Florida's aquifer models full of holes, allowing more water permits and pollution

Silver Springs is being smothered by toxic algae because of runoff full of fertilizer and septic waste, which travel rapidly through the aquifer, a 2010 dye test shows.
Silver Springs is being smothered by toxic algae because of runoff full of fertilizer and septic waste, which travel rapidly through the aquifer, a 2010 dye test shows.
Published Jan. 28, 2013

During a dry day in April 2010, scientists trying to trace the source of pollution in Silver Springs dropped 30 pounds of fluorescent dye into several wells and sinkholes a few miles away.

What happened next did more than show the pollution woes facing the state's springs are more serious than anticipated.

It also highlighted a flaw in how water pumping permits are routinely issued throughout much of Florida, suggesting the state has issued thousands of permits while underestimating their impact. It may also explain why some of the state's springs have lost some or all of their flow.

State officials base all their permitting decisions on computer models that use a false assumption. The models assume that the aquifer flows at a steady rate through layers of sand and gravel.

Actually, what's beneath our feet is called karst — a landscape made of limestone that's full of holes both big and small, where water sometimes shoots through as if sprayed by a firehose.

The dye test gave a vivid illustration of the difference. The scientists running the test picked their drop sites with help from one of the state's models. The model predicted how fast a liquid would trickle along underground toward the spring. Different zones would give the dye a 2-year trip, a 10-year trip and even a 100-year trip.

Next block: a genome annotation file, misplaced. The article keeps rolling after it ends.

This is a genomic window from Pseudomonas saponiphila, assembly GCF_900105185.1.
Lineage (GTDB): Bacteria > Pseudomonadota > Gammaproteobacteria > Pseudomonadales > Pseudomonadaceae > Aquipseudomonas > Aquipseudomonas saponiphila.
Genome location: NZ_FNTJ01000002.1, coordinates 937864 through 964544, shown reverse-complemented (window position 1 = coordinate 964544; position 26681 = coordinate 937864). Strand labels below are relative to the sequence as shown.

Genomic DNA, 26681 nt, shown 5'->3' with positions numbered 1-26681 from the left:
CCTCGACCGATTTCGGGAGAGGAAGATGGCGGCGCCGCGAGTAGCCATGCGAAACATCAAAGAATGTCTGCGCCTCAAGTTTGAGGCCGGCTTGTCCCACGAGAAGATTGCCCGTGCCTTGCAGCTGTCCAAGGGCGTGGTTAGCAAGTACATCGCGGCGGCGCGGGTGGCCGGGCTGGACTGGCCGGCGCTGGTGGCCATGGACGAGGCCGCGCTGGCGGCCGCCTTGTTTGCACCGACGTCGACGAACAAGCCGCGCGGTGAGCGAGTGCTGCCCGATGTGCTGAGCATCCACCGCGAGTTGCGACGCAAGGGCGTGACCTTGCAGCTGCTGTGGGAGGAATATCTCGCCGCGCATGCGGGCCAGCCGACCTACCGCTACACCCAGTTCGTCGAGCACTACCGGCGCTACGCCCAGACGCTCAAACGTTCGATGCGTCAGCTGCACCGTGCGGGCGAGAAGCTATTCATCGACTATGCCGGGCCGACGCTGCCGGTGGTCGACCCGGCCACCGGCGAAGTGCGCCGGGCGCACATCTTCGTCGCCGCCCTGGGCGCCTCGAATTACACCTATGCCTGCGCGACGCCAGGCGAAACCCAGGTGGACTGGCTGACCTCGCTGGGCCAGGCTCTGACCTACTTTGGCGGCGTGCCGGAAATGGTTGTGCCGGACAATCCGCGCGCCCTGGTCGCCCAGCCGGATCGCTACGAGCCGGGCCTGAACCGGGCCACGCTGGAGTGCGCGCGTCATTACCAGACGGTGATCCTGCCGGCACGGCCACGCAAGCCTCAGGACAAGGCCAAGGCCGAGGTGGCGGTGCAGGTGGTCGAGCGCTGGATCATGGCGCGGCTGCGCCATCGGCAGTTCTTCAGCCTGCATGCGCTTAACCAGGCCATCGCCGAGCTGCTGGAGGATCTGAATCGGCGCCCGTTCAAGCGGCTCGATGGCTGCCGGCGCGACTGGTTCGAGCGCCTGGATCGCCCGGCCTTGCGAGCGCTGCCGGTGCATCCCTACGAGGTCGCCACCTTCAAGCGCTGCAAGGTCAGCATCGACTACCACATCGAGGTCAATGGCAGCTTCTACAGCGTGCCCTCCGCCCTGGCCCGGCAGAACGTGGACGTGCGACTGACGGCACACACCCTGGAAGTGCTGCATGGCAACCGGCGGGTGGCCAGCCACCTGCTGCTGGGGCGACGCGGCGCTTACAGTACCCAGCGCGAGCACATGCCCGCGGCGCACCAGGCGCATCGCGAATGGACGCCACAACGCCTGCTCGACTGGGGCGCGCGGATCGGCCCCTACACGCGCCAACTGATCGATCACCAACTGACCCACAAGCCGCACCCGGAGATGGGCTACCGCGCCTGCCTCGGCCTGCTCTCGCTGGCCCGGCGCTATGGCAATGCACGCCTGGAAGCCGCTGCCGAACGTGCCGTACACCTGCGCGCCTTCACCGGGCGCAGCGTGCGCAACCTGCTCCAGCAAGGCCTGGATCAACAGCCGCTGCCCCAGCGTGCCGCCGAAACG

But when they dropped the dye in, the stuff rocketed through the aquifer. It zoomed across half the predicted 100-year distance in just six months.

"It was going a mile a month," said Pete Butt, the scientist who oversaw the test. The dye would have traveled even faster had the test been conducted during the rainy season, he noted.

Current and former state officials acknowledge that there's a false assumption behind all their modeling. They accept it as something they have to live with and work around.

But critics argue the computer models are as full of holes as the karst itself. They are so far off-base "they shouldn't be used to make decisions," said David Still, former executive director of the Suwannee River Water Management District.

• • •

Much of Florida's water for drinking and sprinkling comes from its aquifer. Because it lies deep in the earth, the state's water districts rely on modeling in making decisions about how much can be pumped out without harming nearby springs, lakes and wetlands, not to mention other water users.

"It's the primary tool that's used for looking at what the impacts of groundwater withdrawals will be," said Ken Weber, who until last year oversaw permitting for the Southwest Florida Water Management District, commonly known as Swiftmud. The agency approved more than 1,000 permits for its 16-county area last year and rejected only two.

The computer models — a series of mathematical equations based on data from wells and other sources — have also been crucial to the state's effort to track nitrate pollution from fertilizer, sewage and animal waste that have fouled the springs and fueled the growth of toxic algae blooms.

Florida's water districts have been relying on computer models since the late 1970s, Weber said, and the models have gotten better over the years. But they all suffer from the flaw exposed by the Silver Springs dye test. They all assume the aquifer is filtered through layers of sand and gravel.